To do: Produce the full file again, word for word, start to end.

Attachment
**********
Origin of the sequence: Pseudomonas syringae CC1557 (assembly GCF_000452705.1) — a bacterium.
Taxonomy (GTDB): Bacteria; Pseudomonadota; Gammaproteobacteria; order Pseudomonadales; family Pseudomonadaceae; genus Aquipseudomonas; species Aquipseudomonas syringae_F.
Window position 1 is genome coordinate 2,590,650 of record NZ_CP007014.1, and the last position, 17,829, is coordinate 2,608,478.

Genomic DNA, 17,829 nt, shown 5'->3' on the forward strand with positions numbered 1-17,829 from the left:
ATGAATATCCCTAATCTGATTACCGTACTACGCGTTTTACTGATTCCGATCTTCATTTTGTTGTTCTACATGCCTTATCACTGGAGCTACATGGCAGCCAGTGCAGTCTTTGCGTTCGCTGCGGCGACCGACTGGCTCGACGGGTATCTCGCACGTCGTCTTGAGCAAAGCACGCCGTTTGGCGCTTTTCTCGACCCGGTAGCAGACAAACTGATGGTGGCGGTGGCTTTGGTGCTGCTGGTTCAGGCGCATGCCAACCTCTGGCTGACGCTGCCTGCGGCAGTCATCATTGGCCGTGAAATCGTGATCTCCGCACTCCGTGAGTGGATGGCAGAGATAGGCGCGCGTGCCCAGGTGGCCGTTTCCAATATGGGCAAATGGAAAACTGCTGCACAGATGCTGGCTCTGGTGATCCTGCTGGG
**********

Origin of the sequence: Pseudomonas syringae CC1557 (assembly GCF_000452705.1) — a bacterium.
Taxonomy (GTDB): Bacteria; Pseudomonadota; Gammaproteobacteria; order Pseudomonadales; family Pseudomonadaceae; genus Aquipseudomonas; species Aquipseudomonas syringae_F.
Window position 1 is genome coordinate 2,590,650 of record NZ_CP007014.1, and the last position, 17,829, is coordinate 2,608,478.

Genomic DNA, 17,829 nt, shown 5'->3' on the forward strand with positions numbered 1-17,829 from the left:
ATGAATATCCCTAATCTGATTACCGTACTACGCGTTTTACTGATTCCGATCTTCATTTTGTTGTTCTACATGCCTTATCACTGGAGCTACATGGCAGCCAGTGCAGTCTTTGCGTTCGCTGCGGCGACCGACTGGCTCGACGGGTATCTCGCACGTCGTCTTGAGCAAAGCACGCCGTTTGGCGCTTTTCTCGACCCGGTAGCAGACAAACTGATGGTGGCGGTGGCTTTGGTGCTGCTGGTTCAGGCGCATGCCAACCTCTGGCTGACGCTGCCTGCGGCAGTCATCATTGGCCGTGAAATCGTGATCTCCGCACTCCGTGAGTGGATGGCAGAGATAGGCGCGCGTGCCCAGGTGGCCGTTTCCAATATGGGCAAATGGAAAACTGCTGCACAGATGCTGGCTCTGGTGATCCTGCTGGG